Curiosity Quotient: Curiosity drives the will to learn, so it doesn’t come as a surprise that curiosity makes cats and people smarter instead of killing them. Curiosity puts people in a receptive learning state and this state can be developed through rewards, recognition and fostering a culture where curiosity isn’t stifled.
The greatest leaders know how to motivate others. Leadership requires intellect, emotion and the ability to foster other people’s natural curiosity. Most leadership qualities are based at least partially on curiosity. For example, empathising with other people’s viewpoints is considered a strong leadership quality. It takes curiosity to understand how other people really feel about a given subject.
Curiosity Combined with Empathy
Genuine curiosity fosters empathy, a vital management tool in today’s multi-ethnic workplaces. Empathy facilitates compliance with anti-discrimination legal mandates. Empathy likewise facilitates multicultural rapport among global and telecommuting business associates in trans-global workplaces.
Rapid change is the only constant in today’s business environment. So, empathy and curiosity take on ever-increasing roles in those successful companies that manage complexities skillfully. Leadership qualities – while often inherent – can be developed by strengthening the qualities of empathy and curiosity. Creative and practical people envision new techniques and ideas by asking “why,” “why not,” and “what if.” Finding answers to these questions generates new solutions because old technology limitations often become irrelevant due to industry advances.
Of course, people tend to resist changes, so that’s where developing empathy can smooth the process of evolving to meet new business objectives. Empathy helps leaders and managers identify with diverse workers with different points-of-view. When people feel that their opinions matter, they’re more receptive to change, suggestions and acceptance of other viewpoints.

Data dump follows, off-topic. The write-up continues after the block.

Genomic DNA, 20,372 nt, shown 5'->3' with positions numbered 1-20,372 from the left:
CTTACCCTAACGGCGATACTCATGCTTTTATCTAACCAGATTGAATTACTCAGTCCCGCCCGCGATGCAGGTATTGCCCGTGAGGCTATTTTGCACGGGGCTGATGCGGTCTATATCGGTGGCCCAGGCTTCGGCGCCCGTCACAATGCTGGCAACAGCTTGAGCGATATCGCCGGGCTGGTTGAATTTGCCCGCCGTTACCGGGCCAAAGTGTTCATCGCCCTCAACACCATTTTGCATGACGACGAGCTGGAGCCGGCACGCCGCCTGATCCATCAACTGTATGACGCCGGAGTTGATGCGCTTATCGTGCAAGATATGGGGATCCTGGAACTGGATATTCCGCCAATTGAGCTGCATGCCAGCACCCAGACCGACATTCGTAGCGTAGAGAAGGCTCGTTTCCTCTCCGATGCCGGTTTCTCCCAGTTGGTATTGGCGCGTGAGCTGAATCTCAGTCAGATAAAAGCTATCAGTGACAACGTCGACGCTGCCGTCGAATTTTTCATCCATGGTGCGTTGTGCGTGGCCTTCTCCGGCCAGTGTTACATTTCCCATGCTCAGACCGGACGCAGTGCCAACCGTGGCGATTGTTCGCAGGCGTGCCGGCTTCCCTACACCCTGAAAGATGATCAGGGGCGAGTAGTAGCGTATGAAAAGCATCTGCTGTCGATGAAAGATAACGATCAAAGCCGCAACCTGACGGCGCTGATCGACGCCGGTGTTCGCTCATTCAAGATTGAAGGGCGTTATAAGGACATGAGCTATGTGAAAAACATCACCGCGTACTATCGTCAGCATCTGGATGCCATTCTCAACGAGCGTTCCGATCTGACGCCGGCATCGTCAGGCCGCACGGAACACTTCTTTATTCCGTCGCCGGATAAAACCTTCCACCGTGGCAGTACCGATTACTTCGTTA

Curiosity fosters lifelong learning when nurtured. Developing empathy and curiosity are both educable processes. Unlike IQ, which tends to favor highly organised cognitive processes, curiosity works regardless of intellectual limitations.
Understanding neuroscience and how the mind works can be cultivated. Successful savvy marketers thrive on their cultivated understanding of neuroscience. And, intellectually curious and empathetic people tend to produce more innovations than those who are gifted with the highest native intelligence. Neuroscience doesn’t limit or predict progress, but it provides the tools for working smarter in all endeavors.
Developing and integrating neuroscience into commercial industry generates more successful companies by using these insights to manage how people work together. As a thought leader, any organisation derives benefits by focusing on ways to undo the damage that social conformity generates in the workplace. Creating a new paradigm is essential in today’s markets that evolve at light-speed. Business problems don’t just involve technology or one-dimensional solutions–they often require new ways of thinking, agile approaches to problem-solving and unlearning bad habits. Rethinking basic management techniques and social processes can ignite business progress.
Understanding how IQ, EQ, and CQ affect progress in the workplace is the first step forward in agile adaptations to uncertain, unpredictable, complex and confusing work environments. Workers in these environments are routinely expected to engineer practical results from creative ideas or business opportunities. Using empathetic management skills to ignite a workplace culture that fosters and rewards curiosity offers many benefits. Einstein summed up the benefits of curiosity as elegantly as his theory of relativity:
“The important thing is not to stop questioning. Curiosity has its own reason for existing.”